(Beyond Pesticides, June 5, 2014) Environmental advocacy groups filed an Administration Objection and a court appeal last week in order to challenge the Environmental Protection Agency’s (EPA) refusal to quickly correct errors in pesticide registrations and immediately implement measures to protect children from exposure to dangerous pesticides that drift from fields during and after application.
EPA’s continued refusal to protect children’s health from pesticide drift is being criticized by numerous environmental, health, and farmworker advocacy groups. The groups, which include United Farmworkers, Pineros y Campesinos Unidos del Noroeste, Pesticide Action Network of North America, Sea Mar Community Health Centers, California Rural Legal Assistance Foundation, Physicians for Social Responsibility, and Farm Labor Organizing Committee, originally filed a petition back in 2009 titled “Pesticides in the Air””Kids at Risk: Petition to EPA to Protect Children from Pesticide Drift (2009).” The petition asked that the agency properly comply with an existing law that requires EPA to protect children’s health from exposure to pesticides that drift from fields and orchards. After a more than four-year wait and a court appeal, EPA finally provided a response last March. These groups object to EPA’s recent response to their 2009 petition on the basis of two issues, both of which violate the agency’s obligations under the Food Quality Protection Act (FQPA):
- The tolerances originally developed under FQPA were not formulated with the consideration of pesticide drift, leaving children at risk to additional exposures.
- EPA failed to include a tenfold safety factor to protect infants and children due to incomplete data on pesticide drift and failure to assess all aggregate exposures for which it did have information on back in 2006, when the agency originally set the tolerances.
Essentially, EPA’s response was a refusal to correct pesticide registration errors and implement measures to protect children from exposure to dangerous pesticide drift in a timely manner, potentially prolonging compliance by another eight years. While EPA officials acknowledge that the agency had failed to consider drift when setting pesticide limits, the original deadline to complete this obligation under the Act came and went back in 2006; in face of this acknowledgement, however, EPA is declining to implement immediate protection or change its current plans and timelines, which extend to 2022. The petitioners are asking the EPA to immediately rectify the agency’s failure to consider pesticide drift in tolerances. Whether this request is fulfilled on time or not, however, petitioners ask that EPA at minimum immediately adjust tolerances to include the additional tenfold safety factor, as required by FQPA.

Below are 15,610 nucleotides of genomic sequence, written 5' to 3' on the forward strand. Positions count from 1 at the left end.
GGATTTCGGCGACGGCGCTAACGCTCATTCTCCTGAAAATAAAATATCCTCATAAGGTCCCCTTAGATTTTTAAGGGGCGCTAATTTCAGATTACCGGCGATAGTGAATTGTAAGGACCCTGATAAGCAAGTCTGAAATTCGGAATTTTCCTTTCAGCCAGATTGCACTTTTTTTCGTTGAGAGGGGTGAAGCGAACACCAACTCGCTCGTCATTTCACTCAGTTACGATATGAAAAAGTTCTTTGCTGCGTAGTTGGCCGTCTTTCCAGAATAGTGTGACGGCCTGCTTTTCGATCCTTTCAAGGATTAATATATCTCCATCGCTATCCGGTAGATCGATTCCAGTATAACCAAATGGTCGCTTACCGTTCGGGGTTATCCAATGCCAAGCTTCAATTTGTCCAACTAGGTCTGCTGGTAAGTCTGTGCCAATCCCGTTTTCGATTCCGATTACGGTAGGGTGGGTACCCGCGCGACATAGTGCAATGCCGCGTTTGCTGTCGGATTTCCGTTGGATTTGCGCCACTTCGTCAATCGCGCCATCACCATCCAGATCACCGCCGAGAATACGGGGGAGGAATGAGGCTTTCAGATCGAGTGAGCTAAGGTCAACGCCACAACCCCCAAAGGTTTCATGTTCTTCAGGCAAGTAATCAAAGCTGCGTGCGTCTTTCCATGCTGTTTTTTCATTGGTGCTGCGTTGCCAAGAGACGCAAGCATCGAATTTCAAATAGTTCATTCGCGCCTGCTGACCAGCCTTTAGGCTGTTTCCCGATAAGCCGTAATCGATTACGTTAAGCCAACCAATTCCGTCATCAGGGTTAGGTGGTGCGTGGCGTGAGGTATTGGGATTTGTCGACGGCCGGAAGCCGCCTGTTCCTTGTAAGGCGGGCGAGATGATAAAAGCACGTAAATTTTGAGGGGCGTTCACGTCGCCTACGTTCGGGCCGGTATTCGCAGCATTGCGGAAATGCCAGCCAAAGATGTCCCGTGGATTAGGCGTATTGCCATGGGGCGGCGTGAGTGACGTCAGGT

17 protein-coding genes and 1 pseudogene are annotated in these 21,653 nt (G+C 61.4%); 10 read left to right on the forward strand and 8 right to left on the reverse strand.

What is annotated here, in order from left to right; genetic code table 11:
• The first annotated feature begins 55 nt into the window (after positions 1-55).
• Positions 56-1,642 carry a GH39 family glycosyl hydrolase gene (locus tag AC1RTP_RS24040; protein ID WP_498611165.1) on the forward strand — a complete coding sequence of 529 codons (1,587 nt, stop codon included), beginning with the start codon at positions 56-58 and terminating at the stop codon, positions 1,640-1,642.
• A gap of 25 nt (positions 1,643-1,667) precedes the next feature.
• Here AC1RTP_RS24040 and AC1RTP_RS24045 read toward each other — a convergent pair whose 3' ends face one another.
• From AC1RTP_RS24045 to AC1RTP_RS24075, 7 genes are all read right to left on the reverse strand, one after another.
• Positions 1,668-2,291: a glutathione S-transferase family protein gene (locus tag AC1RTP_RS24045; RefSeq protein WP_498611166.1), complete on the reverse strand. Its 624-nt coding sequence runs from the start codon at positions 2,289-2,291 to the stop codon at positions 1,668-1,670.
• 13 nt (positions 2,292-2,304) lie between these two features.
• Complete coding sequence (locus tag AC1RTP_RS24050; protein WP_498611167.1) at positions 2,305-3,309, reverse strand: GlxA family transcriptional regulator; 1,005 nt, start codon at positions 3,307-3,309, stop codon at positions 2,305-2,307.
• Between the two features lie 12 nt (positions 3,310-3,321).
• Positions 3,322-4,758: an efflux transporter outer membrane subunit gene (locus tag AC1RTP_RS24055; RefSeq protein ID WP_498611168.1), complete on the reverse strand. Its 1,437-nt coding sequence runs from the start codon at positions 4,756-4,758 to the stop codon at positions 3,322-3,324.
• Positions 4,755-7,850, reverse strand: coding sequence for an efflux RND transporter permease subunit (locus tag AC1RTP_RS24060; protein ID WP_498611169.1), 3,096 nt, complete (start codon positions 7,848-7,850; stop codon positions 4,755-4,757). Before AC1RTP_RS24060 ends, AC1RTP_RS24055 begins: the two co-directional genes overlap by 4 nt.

A number of health effects have been linked to pesticide exposure in children, including birth defects, respiratory disorders, and cancer. Additionally, a recent report from the California Department of Public Health finds that over a third of public schools in the state have pesticides of public health concern applied within a quarter mile of the school, including persistent and toxic substances like chlorpyrifos, methyl bromide, and malathion. While EPA has required pesticide labels to include warnings regarding spray drift for decades, the agency has also recognized that this measure is insufficient to protect populations like children. In fact, poisoning incident reports show that drift continues to pose significant risks. The California Department of Pesticide Regulation documented 3,997 reported pesticide drift incidents in the state between 1992 and 2007, which may reflect just a fraction of total incidents. These reports and studies highlight the importance of reducing children’s pesticide exposure. The failure to include pesticide drift and a safety factor when setting tolerances in a timely manner precludes an entire generation of children from getting the protection that they need.
For more information on spray drift and children’s health, read Beyond Pesticides’ past articles here and here. Learn more about how to protect your family’s health and the environment by reading Beyond Pesticides’ Eating with a Conscience Guide.
All unattributed positions and opinions in this piece are those of Beyond Pesticides.
Source: Earthjustice Press Release